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After Philippine leader says he’d swear at Obama if questioned on death squads, White House cancels meeting

Philippine President Rodrigo Duterte
Philippine President Rodrigo Duterte speaks during a press conference on Sept. 5.
(Manman Dejeto / AFP)

President Obama canceled a meeting with Philippine President Rodrigo Duterte Monday, after the Filipino leader publicly swore while warning him not to raise questions about alleged death squad operations in his country against suspected drug dealers.

Earlier in the day, during a news conference before leaving the Philippines for Laos, where both men are to attend a summit of Southeast Asian leaders, Duterte had said that if Obama were to raise the issue during their scheduled meeting, “son of a bitch, I will swear at you.”

He is a leader of a sovereign country and is answerable only to the Filipino people, Duterte said, and Obama must be respectful.

More than 2,000 alleged drug dealers and users have been killed since Duterte launched a war on drugs after taking office on June 30.

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Asked later in the day, during his own news conference, about Duterte’s remarks, Obama said he had told his staff to investigate whether a meeting with the Philippine president would still be “productive.”

A few hours later, as Obama reached Laos, National Security Council spokesperson Ned Price announced that the meeting with Duterte had been canceled. Obama will, instead, hold a meeting with the president of South Korea, Price said.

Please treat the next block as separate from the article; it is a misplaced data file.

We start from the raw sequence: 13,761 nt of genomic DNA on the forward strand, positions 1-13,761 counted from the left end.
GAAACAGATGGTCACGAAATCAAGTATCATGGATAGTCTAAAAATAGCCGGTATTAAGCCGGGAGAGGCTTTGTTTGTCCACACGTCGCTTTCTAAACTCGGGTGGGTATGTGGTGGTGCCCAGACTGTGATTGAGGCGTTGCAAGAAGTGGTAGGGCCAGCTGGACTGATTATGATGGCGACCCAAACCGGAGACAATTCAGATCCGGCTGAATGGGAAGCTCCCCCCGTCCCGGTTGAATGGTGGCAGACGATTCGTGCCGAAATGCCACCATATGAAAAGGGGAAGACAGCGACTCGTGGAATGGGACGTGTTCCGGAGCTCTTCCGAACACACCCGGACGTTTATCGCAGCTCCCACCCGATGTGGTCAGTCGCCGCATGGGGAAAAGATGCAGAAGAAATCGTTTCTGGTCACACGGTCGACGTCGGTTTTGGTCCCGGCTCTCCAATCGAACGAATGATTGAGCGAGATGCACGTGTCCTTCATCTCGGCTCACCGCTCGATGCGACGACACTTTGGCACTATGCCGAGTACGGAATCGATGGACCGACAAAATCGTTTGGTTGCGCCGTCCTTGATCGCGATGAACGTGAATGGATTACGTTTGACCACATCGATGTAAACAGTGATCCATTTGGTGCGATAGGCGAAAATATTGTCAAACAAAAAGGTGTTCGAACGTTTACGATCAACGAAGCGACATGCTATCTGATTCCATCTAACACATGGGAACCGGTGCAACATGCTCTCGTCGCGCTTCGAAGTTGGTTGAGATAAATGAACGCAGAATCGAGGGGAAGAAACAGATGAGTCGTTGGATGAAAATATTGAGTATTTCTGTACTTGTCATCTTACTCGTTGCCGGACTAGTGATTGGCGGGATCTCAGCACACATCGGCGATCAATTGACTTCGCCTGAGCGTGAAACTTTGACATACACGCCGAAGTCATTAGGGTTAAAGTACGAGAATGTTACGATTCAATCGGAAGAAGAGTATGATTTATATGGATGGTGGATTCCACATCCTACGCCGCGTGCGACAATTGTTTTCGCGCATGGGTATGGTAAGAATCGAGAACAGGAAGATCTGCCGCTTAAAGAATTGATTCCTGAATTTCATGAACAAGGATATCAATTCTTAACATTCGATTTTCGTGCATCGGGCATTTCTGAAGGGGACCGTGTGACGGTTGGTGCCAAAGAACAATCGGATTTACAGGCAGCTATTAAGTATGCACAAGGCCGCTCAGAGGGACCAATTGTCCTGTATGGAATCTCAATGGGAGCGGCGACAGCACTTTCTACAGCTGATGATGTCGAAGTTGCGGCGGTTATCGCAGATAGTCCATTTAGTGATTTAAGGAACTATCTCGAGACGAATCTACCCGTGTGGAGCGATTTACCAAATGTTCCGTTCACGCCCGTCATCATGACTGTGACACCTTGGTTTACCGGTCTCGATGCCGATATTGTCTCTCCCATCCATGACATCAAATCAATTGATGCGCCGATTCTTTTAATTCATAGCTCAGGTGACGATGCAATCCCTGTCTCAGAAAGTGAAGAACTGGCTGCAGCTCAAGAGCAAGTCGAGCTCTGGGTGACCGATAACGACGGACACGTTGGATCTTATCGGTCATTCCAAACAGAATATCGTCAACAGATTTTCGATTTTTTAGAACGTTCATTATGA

At the news conference, which took place in China, before Obama left for Laos, the president had described  the recently elected Philippines leader as a “colorful guy.”

The Philippines is a U.S. ally and a key strategic partner in U.S. policy in Asia. The U.S. has given the Philippines strong backing in that country’s dispute with China over maritime boundaries.

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But even when meeting with the leader of an allied country, Obama said at the news conference, “I always want to make sure that if I have a meeting, it’s productive.”

Fighting drug trafficking is “tough,” Obama said, but the U.S. will always assert the need to have due process “and to engage in that fight against drugs in a way that’s consistent with basic international norms.”

“If and when we have a meeting,” Obama said, “this is something that’s going to be brought up.”

Christi.Parsons@latimes.com

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Follow me on Twitter: @CParsons

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UPDATES:

1:03 p.m.: Updated with announcement that the meeting had been canceled.

6:40 a.m.: Updated with additional Obama comments and context.

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4:55 a.m.: Updated with Obama’s comments 

This story was posted at 3:40 a.m.


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